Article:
Help navigate difficult conversations and give employees real mental health support with Spill.
Around one in every six employees will experience a mental health disorder each year – but the sad truth is that plenty of managers won’t realise an employee is suffering until it affects their performance at work.
Not showing up (absenteeism), showing up and feeling unable to work (presenteeism), low productivity and strained working relationships are common signs that someone might be struggling, and they all have an impact on the bottom line. Work can feel overwhelming, exhausting or all a bit pointless when you’re not feeling strong enough to cope with the day.
Raising concerns about someone’s performance when they’re already under pressure is one of the trickiest situations you can find yourself in as a team leader. Luckily, you’re three conversations away from helping your colleague to feel supported towards a full recovery, and managing business expectations, too.
Talking to an employee about their mental health
Whether an employee’s told you that they’re experiencing a mental health issue, or you’ve noticed some changes in their behaviour and you’d like to ask how they’re feeling, an open chat is on the menu.
Separating this informal check-in from a performance review can help to prevent your colleague from feeling targeted if their health is having an impact on their productivity at work.
Tips for a conversation about mental health
- Find a quiet room. If you’re meeting in person, reserving a private space that’s free from interruptions and distractions can encourage a more comfortable and honest conversation.
- Ask open questions. Leave space for your colleague to talk, and take time to understand how their mental health is affecting them emotionally and practically at work – without jumping to solutions.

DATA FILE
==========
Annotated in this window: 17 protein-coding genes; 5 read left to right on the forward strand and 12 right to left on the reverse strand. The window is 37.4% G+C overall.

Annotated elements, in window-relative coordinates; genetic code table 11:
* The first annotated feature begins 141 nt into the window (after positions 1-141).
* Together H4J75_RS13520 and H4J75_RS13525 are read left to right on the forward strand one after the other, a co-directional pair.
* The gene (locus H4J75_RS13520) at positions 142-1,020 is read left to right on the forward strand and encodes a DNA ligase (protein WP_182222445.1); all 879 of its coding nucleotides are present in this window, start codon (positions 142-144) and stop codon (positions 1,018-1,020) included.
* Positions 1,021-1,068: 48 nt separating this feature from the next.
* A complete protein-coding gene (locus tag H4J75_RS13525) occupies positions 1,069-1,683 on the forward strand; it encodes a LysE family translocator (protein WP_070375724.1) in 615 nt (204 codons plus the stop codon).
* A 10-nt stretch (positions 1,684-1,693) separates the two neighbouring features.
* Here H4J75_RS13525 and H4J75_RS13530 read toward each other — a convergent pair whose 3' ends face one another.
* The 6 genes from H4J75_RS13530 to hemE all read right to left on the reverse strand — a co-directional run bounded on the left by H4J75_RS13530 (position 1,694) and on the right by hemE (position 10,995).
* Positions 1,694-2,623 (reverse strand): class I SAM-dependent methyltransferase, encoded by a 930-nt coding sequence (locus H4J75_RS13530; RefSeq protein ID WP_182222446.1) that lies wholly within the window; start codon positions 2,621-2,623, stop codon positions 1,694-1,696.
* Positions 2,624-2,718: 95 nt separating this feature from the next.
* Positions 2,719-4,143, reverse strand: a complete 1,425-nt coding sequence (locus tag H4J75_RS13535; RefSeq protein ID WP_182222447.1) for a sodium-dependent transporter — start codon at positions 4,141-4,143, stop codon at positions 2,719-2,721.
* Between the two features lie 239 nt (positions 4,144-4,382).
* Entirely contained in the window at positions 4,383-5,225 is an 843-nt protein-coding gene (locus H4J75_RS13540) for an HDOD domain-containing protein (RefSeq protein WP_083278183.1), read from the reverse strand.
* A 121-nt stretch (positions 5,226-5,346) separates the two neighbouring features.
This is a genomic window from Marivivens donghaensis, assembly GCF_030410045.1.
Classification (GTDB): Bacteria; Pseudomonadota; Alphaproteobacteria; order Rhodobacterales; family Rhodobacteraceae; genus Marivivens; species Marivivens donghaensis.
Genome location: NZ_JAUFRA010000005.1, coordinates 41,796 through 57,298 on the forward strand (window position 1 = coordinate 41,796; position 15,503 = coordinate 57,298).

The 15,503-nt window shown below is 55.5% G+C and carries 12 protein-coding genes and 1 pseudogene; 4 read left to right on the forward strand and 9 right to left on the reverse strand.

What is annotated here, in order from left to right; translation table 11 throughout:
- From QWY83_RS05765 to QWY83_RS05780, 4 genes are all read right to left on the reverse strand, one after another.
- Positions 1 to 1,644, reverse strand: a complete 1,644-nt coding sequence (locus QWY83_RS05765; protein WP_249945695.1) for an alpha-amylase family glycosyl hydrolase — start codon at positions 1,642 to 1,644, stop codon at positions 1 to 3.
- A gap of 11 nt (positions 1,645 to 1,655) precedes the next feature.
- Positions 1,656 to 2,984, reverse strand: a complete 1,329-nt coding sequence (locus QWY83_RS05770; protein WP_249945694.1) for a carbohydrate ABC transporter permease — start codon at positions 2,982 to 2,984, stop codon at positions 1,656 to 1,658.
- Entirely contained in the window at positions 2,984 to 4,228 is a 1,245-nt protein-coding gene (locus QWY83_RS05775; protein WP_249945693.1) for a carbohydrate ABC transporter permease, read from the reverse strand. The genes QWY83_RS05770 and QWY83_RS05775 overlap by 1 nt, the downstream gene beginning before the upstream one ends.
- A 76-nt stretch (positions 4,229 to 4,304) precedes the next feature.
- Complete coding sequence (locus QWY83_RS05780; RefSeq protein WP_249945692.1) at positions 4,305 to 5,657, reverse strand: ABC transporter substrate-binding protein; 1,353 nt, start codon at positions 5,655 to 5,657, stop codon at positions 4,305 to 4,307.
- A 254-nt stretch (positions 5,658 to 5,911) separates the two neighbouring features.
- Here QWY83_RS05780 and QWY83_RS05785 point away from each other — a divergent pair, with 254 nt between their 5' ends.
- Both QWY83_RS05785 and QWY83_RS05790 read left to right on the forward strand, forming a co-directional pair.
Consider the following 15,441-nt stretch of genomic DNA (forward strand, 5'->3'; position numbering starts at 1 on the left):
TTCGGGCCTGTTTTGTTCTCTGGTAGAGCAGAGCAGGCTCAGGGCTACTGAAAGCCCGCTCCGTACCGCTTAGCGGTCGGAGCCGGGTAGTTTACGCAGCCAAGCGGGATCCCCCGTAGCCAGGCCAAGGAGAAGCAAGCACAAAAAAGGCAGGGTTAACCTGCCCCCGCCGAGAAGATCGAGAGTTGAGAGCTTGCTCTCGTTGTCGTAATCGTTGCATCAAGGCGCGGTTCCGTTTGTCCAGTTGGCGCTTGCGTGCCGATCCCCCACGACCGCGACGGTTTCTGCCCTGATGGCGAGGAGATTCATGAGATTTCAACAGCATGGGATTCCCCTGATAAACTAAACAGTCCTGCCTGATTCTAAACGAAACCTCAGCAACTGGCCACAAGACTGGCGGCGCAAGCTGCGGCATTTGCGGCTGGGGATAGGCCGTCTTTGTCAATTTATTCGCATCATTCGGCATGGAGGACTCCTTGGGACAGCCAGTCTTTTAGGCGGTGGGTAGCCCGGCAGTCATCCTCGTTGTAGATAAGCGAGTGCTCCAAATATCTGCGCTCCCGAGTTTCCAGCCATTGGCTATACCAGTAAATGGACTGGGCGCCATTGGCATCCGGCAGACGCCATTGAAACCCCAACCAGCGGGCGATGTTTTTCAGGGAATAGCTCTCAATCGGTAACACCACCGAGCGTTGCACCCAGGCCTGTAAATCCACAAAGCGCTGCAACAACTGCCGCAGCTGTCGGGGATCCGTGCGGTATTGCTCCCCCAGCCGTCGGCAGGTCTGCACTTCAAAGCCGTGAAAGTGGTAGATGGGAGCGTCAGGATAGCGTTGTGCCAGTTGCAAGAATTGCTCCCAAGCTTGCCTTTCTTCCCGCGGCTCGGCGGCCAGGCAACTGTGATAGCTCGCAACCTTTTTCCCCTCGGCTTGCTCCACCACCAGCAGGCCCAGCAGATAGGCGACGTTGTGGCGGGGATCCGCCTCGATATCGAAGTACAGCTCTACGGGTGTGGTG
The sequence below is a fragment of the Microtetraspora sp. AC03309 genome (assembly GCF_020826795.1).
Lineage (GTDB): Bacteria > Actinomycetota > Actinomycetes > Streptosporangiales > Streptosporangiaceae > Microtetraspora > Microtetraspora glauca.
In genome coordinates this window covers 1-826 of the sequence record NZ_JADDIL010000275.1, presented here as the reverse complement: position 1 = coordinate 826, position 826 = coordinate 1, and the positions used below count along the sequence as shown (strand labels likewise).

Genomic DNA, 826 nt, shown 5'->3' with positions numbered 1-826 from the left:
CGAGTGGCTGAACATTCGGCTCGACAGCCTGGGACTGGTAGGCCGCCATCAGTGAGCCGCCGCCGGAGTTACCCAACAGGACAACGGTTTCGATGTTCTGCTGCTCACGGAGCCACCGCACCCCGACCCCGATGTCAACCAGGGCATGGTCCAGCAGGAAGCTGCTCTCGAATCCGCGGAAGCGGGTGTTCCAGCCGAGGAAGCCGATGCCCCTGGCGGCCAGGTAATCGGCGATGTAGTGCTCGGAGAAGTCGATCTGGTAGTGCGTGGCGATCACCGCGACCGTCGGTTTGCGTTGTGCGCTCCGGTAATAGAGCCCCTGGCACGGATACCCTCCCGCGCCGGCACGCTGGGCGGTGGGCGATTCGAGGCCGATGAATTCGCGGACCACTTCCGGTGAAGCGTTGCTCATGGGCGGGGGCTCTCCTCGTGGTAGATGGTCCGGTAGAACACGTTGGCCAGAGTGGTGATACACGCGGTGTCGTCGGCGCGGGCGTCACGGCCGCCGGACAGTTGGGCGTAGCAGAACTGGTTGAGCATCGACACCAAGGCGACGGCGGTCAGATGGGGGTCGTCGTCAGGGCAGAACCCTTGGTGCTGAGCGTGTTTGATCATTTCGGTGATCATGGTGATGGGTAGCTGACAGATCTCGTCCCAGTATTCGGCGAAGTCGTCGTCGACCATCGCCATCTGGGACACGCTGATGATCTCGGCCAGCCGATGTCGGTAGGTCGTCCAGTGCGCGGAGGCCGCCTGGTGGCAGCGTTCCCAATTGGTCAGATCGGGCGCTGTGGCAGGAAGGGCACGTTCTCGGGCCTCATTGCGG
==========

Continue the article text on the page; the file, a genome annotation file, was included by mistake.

- Protect your own boundaries. Keep the conversation focused on the workplace. Steer away from the causes of their poor mental health, or their home life, if you can. You need to be able to make objective decisions as their manager to support them best.
- Avoid giving advice. This one’s tricky. But you can’t assume that their experience of depression or OCD is the same as your own or your friend’s son’s football coach from school. Giving the wrong advice can be annoying at best and dangerous at worst. As their manager, you also shouldn’t tell (or expect) an employee to seek treatment. That’s a highly personal decision, and for treatments like therapy, their wholehearted involvement is key to its success. You can point them helpfully towards any professional mental health support that your work provides, though, as well as any company resources on sick leave or mental health policies that might be relevant.
- Reassure them. The fact that you know someone’s struggling is a good thing, because it means now you have an opportunity to support them better. You could share that a mental health issue will be managed in exactly the same way as a physical one, and it doesn’t change the way the business looks at them as a person or an employee.
- Ask what support they need. This is a big one. As an employer, you have a responsibility to make reasonable adjustments for someone who’s experiencing poor mental health. That becomes a legal requirement if their mental health condition classifies as a disability. Reasonable adjustments might mean changing their working patterns, their environment or their responsibilities. Ask your colleague to think about which changes might be helpful – even small tweaks like starting an hour later can make a big difference to someone who’s not sleeping properly due to depression or feels unable to take busy public transport thanks to anxiety.